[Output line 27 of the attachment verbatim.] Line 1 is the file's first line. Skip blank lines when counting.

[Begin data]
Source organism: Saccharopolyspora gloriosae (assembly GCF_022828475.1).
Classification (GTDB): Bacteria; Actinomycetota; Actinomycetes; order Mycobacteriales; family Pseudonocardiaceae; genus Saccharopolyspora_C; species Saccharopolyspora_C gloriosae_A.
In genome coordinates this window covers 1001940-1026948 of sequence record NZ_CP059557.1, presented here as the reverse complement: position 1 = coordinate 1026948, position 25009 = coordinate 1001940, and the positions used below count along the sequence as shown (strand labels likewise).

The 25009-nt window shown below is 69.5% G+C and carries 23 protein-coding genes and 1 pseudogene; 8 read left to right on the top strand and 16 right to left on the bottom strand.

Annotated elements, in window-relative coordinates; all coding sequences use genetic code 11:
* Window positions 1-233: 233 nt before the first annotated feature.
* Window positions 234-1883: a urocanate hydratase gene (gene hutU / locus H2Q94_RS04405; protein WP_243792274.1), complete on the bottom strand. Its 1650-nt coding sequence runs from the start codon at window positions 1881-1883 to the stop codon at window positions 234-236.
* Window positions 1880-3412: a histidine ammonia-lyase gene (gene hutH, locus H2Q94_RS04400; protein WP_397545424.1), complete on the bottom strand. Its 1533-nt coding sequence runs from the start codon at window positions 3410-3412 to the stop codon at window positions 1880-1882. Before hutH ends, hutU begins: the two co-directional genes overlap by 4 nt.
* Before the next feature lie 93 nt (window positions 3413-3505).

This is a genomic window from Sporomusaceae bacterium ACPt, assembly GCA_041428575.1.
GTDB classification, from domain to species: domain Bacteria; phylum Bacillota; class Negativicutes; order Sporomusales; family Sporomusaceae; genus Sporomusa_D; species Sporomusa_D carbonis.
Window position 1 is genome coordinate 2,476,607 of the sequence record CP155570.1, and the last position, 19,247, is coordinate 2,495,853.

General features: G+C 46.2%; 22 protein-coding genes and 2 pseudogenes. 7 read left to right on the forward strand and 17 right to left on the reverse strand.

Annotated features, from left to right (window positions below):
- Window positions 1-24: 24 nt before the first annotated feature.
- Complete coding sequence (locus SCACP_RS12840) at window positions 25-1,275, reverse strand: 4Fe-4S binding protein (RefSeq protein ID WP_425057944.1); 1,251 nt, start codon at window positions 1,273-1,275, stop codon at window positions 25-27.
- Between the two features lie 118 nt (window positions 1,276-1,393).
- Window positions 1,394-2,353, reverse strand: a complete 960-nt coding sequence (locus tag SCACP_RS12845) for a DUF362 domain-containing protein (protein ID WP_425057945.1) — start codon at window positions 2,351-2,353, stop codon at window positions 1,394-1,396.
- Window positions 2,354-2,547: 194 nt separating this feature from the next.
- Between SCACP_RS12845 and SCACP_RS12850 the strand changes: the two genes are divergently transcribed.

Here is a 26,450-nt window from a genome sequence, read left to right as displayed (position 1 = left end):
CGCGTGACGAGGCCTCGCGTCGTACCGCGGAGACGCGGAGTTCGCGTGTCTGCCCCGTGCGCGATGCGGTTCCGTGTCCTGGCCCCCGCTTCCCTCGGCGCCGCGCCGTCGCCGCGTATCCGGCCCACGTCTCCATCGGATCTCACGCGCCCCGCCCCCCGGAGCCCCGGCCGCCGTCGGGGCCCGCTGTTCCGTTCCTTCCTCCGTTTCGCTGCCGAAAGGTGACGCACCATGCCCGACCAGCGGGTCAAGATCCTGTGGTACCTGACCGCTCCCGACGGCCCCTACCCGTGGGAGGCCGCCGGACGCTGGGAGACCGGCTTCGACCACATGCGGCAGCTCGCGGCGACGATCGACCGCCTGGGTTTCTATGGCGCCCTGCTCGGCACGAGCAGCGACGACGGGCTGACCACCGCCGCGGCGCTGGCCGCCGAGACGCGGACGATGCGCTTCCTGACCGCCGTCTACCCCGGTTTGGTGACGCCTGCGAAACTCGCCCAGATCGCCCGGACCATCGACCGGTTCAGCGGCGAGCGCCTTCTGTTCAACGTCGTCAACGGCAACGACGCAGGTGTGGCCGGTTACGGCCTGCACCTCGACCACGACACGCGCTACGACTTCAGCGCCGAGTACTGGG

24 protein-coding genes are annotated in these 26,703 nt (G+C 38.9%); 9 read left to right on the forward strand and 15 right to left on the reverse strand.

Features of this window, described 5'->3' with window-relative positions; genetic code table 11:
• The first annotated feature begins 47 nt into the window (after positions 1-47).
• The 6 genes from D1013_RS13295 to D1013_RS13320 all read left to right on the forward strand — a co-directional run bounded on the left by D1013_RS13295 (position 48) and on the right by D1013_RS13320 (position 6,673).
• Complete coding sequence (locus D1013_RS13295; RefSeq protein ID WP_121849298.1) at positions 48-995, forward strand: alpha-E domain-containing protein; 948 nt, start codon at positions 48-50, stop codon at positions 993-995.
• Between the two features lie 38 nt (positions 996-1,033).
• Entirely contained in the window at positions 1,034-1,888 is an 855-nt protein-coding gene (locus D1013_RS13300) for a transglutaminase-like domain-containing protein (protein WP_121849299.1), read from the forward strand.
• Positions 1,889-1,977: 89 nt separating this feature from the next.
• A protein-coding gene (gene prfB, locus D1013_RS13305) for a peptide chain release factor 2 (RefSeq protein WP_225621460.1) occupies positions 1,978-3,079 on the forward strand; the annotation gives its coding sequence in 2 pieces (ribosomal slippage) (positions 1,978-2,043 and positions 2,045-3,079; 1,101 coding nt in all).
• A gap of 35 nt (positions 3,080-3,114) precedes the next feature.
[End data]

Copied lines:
• Complete coding sequence (locus D1013_RS13295; RefSeq protein ID WP_121849298.1) at positions 48-995, forward strand: alpha-E domain-containing protein; 948 nt, start codon at positions 48-50, stop codon at positions 993-995.